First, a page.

All boolean operators  – AND, OR, NOT – in the text box will be considered as Boolean operators unless enclosed in quotation marks. 

Boolean operators may be in upper or lower case.

Iran and Iraq

Iran or Iraq

Iran not Iraq

With both Iran and Iraq in it


With either Iran or Iraq in it


With Iran in it but not Iraq

To look for an exact match for a multi-term phrase enclose all terms in quotation marks.

"Iran and Iraq"

With exact phrase "Iran and Iraq" in it.


To connect a multi-term phrase to another search term via Boolean connecter use quotation marks.

"Iran Contra" AND Iraq

With phrase Iran Contra and the term Iraq in it.



To find a document with words NEAR each other use Iran NEAR/5 Iraq to find the phrase with the words Iran and Iraq within 5 words of each other. For example “The southwest corner of Iran about 120 miles from Iraq.”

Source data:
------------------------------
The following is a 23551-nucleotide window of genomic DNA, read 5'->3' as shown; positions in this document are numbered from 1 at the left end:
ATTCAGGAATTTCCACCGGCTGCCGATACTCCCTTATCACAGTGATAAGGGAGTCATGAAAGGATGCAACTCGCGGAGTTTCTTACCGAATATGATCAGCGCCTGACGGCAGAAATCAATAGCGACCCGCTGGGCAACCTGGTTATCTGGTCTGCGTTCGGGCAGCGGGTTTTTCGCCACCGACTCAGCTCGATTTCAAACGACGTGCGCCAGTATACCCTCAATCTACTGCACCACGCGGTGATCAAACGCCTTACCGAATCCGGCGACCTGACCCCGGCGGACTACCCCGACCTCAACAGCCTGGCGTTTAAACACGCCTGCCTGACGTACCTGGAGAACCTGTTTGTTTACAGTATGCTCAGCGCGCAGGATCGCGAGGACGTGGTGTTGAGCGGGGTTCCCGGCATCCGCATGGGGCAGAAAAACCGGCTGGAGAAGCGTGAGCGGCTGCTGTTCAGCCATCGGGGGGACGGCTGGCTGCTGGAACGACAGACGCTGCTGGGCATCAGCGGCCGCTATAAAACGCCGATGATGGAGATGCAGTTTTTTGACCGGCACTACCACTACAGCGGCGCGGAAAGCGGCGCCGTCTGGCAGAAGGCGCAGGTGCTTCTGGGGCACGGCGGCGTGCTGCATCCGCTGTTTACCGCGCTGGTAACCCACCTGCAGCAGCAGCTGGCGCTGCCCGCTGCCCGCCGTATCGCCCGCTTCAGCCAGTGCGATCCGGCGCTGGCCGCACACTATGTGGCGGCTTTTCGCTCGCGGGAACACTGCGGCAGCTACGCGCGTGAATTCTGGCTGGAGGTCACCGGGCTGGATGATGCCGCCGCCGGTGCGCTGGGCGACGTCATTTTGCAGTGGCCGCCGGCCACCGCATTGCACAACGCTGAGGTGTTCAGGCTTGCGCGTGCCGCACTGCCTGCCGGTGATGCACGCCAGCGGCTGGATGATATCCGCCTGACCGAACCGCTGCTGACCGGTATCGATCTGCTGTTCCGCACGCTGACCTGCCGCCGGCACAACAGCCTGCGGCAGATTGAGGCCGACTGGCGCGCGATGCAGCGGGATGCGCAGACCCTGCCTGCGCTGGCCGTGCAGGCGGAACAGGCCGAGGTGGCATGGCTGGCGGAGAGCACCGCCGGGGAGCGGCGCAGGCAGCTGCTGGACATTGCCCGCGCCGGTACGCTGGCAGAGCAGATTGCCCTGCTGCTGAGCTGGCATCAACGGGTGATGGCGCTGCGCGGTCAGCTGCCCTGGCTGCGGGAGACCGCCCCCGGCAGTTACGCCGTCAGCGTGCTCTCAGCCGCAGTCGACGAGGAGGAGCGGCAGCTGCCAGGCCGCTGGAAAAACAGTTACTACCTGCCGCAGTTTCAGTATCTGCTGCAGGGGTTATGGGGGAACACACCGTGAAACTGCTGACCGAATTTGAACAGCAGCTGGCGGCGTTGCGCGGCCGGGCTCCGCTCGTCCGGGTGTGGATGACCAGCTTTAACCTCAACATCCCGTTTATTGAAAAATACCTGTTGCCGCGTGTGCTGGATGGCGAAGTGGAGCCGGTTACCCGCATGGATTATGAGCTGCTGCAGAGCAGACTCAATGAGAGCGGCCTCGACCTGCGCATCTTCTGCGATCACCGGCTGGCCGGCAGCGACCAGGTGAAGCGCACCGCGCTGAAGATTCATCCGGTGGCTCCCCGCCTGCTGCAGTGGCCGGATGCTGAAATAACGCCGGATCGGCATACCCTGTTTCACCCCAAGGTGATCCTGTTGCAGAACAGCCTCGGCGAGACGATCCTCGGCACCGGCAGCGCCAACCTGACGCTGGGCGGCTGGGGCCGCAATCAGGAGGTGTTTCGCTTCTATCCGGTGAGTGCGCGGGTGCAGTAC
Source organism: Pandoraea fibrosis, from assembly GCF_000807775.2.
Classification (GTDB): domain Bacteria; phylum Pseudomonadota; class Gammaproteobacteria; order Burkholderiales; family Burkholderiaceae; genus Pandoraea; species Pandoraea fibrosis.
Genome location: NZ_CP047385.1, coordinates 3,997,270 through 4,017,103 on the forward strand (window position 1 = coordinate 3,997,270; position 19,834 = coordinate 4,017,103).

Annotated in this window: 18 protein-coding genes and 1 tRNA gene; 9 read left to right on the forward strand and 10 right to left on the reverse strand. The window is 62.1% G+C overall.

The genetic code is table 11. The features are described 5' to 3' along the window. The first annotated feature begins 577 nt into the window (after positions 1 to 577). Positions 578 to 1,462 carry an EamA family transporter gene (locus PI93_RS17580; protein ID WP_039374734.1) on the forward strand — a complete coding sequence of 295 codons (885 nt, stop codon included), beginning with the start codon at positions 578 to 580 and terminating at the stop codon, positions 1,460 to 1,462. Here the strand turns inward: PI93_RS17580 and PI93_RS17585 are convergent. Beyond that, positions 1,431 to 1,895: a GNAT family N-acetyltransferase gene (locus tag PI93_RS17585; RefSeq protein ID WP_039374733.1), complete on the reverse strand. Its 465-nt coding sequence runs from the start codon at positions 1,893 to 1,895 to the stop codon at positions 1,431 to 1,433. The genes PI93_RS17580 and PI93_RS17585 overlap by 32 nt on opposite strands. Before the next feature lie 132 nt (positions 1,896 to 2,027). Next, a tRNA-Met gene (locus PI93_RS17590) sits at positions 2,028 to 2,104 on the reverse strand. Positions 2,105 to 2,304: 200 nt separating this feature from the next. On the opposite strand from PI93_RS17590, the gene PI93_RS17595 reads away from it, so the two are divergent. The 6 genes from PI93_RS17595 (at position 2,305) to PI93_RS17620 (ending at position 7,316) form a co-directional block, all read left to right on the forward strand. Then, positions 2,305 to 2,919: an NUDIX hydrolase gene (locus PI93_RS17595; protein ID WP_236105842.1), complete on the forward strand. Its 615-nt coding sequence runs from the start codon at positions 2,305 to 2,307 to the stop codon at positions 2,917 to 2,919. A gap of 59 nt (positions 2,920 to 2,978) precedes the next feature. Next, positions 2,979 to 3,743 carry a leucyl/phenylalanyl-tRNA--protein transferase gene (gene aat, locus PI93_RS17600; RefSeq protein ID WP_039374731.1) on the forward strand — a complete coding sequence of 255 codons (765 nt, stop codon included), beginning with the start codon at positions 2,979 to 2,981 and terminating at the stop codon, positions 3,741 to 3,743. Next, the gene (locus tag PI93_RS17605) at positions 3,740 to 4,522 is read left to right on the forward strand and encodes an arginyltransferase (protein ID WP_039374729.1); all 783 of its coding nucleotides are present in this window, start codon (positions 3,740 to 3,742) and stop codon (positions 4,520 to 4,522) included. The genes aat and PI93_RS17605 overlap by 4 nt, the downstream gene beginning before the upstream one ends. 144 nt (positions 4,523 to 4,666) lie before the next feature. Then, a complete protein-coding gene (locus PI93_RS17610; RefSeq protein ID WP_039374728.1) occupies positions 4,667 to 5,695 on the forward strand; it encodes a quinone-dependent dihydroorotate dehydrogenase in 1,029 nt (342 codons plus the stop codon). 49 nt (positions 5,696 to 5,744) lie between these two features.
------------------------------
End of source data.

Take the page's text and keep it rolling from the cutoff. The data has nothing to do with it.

The default NEAR value is 100 words.

   TIP:  If you use two more more NEAR operators in the same query, they must be separated by a Boolean operator. For example: 

            (Iran NEAR/5 USA) or (China NEAR/5 Taiwan) and (Petroleum NEAR/3 Spot Market)



Brings back results with the letters in parens in caps.  For example,   ALLCAPS(epa)  brings back results with the three letters EPA in all caps. Ensure that there is no space between the ALLCAPS command and the open parens, i.e. ALLCAPS(idea).

Order of Operands

The query builder works from left to right so any Boolean connectors and other operators are read in that order.